Python Object-Oriented Programming

Are you ready to take your Python skills to the next level? Do you want to learn how to write more efficient, organized, and reusable code? If so, then you're in the right place! In this article, we're going to dive deep into the world of Python Object-Oriented Programming (OOP).

What is Object-Oriented Programming?

Before we get into the specifics of Python OOP, let's first define what Object-Oriented Programming is. OOP is a programming paradigm that focuses on creating objects that have properties and methods. These objects can interact with each other to perform tasks and solve problems.

In OOP, everything is an object. Objects are instances of classes, which are like blueprints for creating objects. Classes define the properties and methods that objects of that class will have.

Why Use Object-Oriented Programming?

So why should you use OOP in your Python code? There are several benefits to using OOP:

Classes and Objects in Python

Now that we know what OOP is and why we should use it, let's dive into how to use it in Python. In Python, everything is an object, including classes. To define a class in Python, you use the class keyword, followed by the name of the class:

class MyClass:

This creates a new class called MyClass. The pass keyword is used as a placeholder for the class body. We'll add properties and methods to this class later.

To create an object of a class, you use the class name followed by parentheses:

my_object = MyClass()

This creates a new object of the MyClass class and assigns it to the variable my_object.

Properties and Methods

Now that we know how to create classes and objects in Python, let's add some properties and methods to our MyClass class. Properties are variables that belong to an object, while methods are functions that belong to an object.

class MyClass:
    def __init__(self, name): = name

    def say_hello(self):
        print(f"Hello, my name is {}")

In this example, we've added two methods to our MyClass class: __init__ and say_hello. The __init__ method is a special method that is called when an object of the class is created. It takes the self parameter, which refers to the object being created, and any additional parameters that are passed in when the object is created.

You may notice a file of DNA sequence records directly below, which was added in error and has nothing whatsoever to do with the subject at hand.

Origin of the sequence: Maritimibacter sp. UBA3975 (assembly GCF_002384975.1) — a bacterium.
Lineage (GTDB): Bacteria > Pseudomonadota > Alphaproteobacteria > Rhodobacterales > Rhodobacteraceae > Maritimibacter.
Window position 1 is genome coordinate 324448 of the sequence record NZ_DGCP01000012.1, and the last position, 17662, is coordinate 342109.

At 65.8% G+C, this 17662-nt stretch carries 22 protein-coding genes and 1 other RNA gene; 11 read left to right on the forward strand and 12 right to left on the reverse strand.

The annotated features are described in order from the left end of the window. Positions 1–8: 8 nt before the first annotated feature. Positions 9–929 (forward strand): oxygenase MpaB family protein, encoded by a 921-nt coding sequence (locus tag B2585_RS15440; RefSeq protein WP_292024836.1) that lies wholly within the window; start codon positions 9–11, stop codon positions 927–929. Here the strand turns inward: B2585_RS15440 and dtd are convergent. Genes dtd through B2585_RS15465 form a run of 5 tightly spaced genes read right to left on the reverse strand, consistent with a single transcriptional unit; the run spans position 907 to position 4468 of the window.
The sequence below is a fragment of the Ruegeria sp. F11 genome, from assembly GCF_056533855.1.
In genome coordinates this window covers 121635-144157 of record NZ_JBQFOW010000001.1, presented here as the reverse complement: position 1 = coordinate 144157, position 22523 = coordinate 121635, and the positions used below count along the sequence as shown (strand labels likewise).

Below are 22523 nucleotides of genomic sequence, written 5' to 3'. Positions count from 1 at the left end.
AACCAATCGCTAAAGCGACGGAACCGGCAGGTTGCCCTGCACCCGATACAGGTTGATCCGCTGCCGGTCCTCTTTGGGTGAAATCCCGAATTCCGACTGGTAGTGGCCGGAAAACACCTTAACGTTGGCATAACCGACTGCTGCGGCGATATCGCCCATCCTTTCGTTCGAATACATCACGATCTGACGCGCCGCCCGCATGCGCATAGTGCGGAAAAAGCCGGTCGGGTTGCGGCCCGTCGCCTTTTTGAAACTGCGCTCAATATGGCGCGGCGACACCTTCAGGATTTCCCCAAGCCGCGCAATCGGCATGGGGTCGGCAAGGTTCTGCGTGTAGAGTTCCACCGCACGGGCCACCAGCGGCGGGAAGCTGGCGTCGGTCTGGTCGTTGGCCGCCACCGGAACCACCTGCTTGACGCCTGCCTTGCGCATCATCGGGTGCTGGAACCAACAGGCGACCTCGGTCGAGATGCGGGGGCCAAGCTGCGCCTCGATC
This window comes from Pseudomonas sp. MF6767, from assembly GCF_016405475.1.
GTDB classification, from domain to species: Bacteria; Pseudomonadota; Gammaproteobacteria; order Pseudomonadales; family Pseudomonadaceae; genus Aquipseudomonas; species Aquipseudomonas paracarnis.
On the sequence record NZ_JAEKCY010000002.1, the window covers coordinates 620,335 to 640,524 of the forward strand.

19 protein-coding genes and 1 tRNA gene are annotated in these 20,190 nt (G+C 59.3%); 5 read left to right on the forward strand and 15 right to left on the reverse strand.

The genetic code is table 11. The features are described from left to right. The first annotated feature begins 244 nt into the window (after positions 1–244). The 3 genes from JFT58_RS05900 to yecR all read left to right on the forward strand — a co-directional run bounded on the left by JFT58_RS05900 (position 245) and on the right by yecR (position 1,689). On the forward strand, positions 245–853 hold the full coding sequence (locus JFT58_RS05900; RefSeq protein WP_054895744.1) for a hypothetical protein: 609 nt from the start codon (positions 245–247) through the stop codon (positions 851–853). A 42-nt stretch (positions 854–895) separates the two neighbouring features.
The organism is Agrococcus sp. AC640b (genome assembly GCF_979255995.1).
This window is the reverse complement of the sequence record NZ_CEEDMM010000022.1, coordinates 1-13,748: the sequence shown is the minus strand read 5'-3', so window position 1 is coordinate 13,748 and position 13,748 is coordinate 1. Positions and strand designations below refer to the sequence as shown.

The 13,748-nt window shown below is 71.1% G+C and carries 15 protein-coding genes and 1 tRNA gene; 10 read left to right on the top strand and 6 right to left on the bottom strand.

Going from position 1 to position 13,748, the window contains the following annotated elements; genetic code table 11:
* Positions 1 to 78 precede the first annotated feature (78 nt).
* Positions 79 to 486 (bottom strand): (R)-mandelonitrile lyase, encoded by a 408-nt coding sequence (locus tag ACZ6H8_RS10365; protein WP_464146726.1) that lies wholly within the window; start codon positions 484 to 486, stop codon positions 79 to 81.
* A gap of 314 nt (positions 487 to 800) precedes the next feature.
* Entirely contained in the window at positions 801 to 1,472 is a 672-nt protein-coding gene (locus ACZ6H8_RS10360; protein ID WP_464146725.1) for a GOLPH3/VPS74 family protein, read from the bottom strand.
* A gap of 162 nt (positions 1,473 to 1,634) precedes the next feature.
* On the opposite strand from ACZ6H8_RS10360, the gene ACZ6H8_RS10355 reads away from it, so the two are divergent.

In this case, we're passing in a name parameter, which we're assigning to the name property of the object using the syntax.

The say_hello method takes the self parameter and uses the property to print a greeting.

To create an object of the MyClass class and call the say_hello method, we can do the following:

my_object = MyClass("John")
my_object.say_hello()  # Output: Hello, my name is John


One of the key features of OOP is inheritance. Inheritance allows you to create a new class that is a modified version of an existing class. The new class inherits all the properties and methods of the existing class, and can add or modify them as needed.

To create a new class that inherits from an existing class, you use the name of the existing class in parentheses after the new class name:

class MyChildClass(MyClass):
    def say_goodbye(self):
        print(f"Goodbye, my name is {}")

In this example, we've created a new class called MyChildClass that inherits from the MyClass class. We've added a new method called say_goodbye that prints a farewell message.

To create an object of the MyChildClass class and call the say_hello and say_goodbye methods, we can do the following:

my_child_object = MyChildClass("Jane")
my_child_object.say_hello()  # Output: Hello, my name is Jane
my_child_object.say_goodbye()  # Output: Goodbye, my name is Jane


Another key feature of OOP is polymorphism. Polymorphism allows you to use objects of different classes interchangeably, as long as they have the same methods.

class MyOtherClass:
    def __init__(self, name): = name

    def say_hello(self):
        print(f"Hello, my name is {}")

def say_hello_twice(obj):

my_object = MyClass("John")
my_other_object = MyOtherClass("Jane")

say_hello_twice(my_object)  # Output: Hello, my name is John\nHello, my name is John
say_hello_twice(my_other_object)  # Output: Hello, my name is Jane\nHello, my name is Jane

In this example, we've created a new class called MyOtherClass that has a say_hello method. We've also created a new function called say_hello_twice that takes an object as a parameter and calls the say_hello method twice.

We can pass objects of both the MyClass and MyOtherClass classes to the say_hello_twice function, because they both have a say_hello method.


Python Object-Oriented Programming is a powerful tool that can help you write more efficient, organized, and reusable code. By creating classes and objects, you can break your code into smaller, more manageable pieces, and reuse code across your program.

In this article, we've covered the basics of Python OOP, including classes, objects, properties, methods, inheritance, and polymorphism. With this knowledge, you can start writing more advanced Python programs that take advantage of OOP.

So what are you waiting for? Start exploring the world of Python OOP today!

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